Posting Date: January 22, 2014

Meet Quiana Bello

By Keaton Lamle

Quiana Bello

photo by Shane McDonald

Quiana Bello is a promising young dancer currently in her senior year as a dance major at Kennesaw State University. While Quiana currently enjoys the ability to spread her joy through modern dance, the opportunity to do so was nearly taken from her at an early age, when financial constraints forced Quiana’s single mother to discontinue her dance lessons.

Upon finding herself able to pursue dancing again years later at Starr’s Mill High School in Fayetteville, GA, the 21-year-old senior says that she realized there was nothing she would rather do for the rest of her life. Quiana explains that, as she searched her soul, she realized, “the universe is so vast and brilliant and magnificent, which led me to ask myself what I could do, as one individual person, to contribute and spread all this positive energy into the people around me.” She made her decision and enrolled in the dance program at Kennesaw State.

A self-described “hyper and eccentric” child, Quiana believes that in many ways, societies suppress creative processes and ways of thinking. She describes the refreshing freedom she felt upon entering her freshman year: “Things were suppressive when I grew up in school, until I came here to Kennesaw, where it’s okay to have an imagination and to think of really crazy ideas and for them to sometimes fail. I feel like I’m not being judged.”

This freedom has fostered her creative spirit and, as a result, Quiana has thrived in the Department of Dance. Director of Lighting, David Tatu, corroborates, stating: “Quiana’s ability to learn new skills and take on ever increasing responsibilities has made her a valuable asset to the department. She will be very hard to replace when she graduates at year end.”

She doesn’t take her ability or opportunities for granted; she explains that her time in the program and her interactions with the faculty have inspired her to help others. “There are so many students whose parents may have split up, like mine did. Maybe these kids are good artistically and want to pursue it, but have no idea how to support themselves financially. Maybe I could reach someone, or help someone find his or her way, like I did. I’ve felt like I have had more companionship through dancing than I did during the times that I wasn’t dancing.”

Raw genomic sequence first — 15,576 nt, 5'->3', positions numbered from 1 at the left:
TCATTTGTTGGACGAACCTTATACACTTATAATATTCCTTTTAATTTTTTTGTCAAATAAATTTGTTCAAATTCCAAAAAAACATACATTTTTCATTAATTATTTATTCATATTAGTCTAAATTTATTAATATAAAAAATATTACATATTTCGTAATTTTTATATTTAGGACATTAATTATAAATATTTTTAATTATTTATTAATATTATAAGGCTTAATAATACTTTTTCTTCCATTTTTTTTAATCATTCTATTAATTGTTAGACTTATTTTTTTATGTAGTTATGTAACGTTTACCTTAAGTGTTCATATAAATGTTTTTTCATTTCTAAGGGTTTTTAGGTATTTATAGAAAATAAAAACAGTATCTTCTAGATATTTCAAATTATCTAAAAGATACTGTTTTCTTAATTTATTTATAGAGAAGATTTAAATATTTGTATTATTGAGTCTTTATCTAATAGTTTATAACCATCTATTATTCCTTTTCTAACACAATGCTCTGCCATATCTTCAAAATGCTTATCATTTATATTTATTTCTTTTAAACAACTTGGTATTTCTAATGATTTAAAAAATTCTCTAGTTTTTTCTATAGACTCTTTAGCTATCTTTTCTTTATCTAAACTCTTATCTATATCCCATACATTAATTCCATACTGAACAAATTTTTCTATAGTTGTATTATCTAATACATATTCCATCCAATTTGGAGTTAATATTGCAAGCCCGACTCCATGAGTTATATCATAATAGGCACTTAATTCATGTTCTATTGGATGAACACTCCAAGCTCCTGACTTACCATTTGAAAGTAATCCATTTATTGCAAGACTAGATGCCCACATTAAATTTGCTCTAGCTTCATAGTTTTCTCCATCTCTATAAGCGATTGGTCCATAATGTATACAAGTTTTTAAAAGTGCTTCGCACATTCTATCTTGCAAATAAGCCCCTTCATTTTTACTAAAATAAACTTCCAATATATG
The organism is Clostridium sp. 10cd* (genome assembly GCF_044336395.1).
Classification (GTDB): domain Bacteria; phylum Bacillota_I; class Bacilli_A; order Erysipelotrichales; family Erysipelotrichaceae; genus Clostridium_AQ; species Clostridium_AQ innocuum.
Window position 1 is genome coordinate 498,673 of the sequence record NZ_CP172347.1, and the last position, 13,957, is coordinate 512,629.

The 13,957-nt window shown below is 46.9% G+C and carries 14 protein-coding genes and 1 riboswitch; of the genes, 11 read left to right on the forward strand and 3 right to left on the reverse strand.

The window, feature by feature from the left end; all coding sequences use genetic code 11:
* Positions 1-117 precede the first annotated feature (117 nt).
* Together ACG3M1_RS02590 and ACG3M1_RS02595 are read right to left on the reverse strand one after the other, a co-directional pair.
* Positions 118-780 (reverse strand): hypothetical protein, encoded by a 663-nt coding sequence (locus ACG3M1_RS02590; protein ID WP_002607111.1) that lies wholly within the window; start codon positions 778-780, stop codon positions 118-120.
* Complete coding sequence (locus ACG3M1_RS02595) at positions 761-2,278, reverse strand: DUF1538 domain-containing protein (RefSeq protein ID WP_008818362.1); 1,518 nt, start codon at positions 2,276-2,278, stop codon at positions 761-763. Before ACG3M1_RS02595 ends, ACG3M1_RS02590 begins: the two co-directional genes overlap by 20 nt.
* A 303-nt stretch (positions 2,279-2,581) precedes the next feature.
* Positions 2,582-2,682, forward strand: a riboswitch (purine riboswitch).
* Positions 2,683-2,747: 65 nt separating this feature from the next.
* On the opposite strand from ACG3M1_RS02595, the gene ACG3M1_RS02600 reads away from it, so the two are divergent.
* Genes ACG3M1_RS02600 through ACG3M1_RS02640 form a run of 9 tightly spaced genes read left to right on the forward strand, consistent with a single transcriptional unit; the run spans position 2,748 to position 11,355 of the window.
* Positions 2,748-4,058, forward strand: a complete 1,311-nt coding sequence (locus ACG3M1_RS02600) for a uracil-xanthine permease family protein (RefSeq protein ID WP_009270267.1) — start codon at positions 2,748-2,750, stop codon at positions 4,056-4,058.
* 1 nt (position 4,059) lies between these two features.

Quiana has carried this spirit into her curriculum-required senior project. Charged with the task of putting her talents to work, Quiana settled on a community research project that will work with Atlanta dance troupe, gloATL, to benefit a non-profit organization, Project Single Moms. She explains, “What I want to do is a site-specific work with a musician, an artist, or a choreographer, for this organization. Project Single Moms provides scholarships for single moms with two or more children. I want to raise money for those families to keep their kids in extracurricular activities, because growing up, I know my mom couldn’t afford it.”

In the future, Quiana plans to follow these two familiar callings: Dancing and philanthropy. She mentions the possibility of moving to New York to dance and teach dance to underprivileged children. Regardless of the path she takes, it is clear that the same factor motivates both her dancing and her giving: a desire to share her joy.

Keaton Lamle is a MAPW teaching assistant at Kennesaw State University. Follow him on twitter @keatonkristofer.


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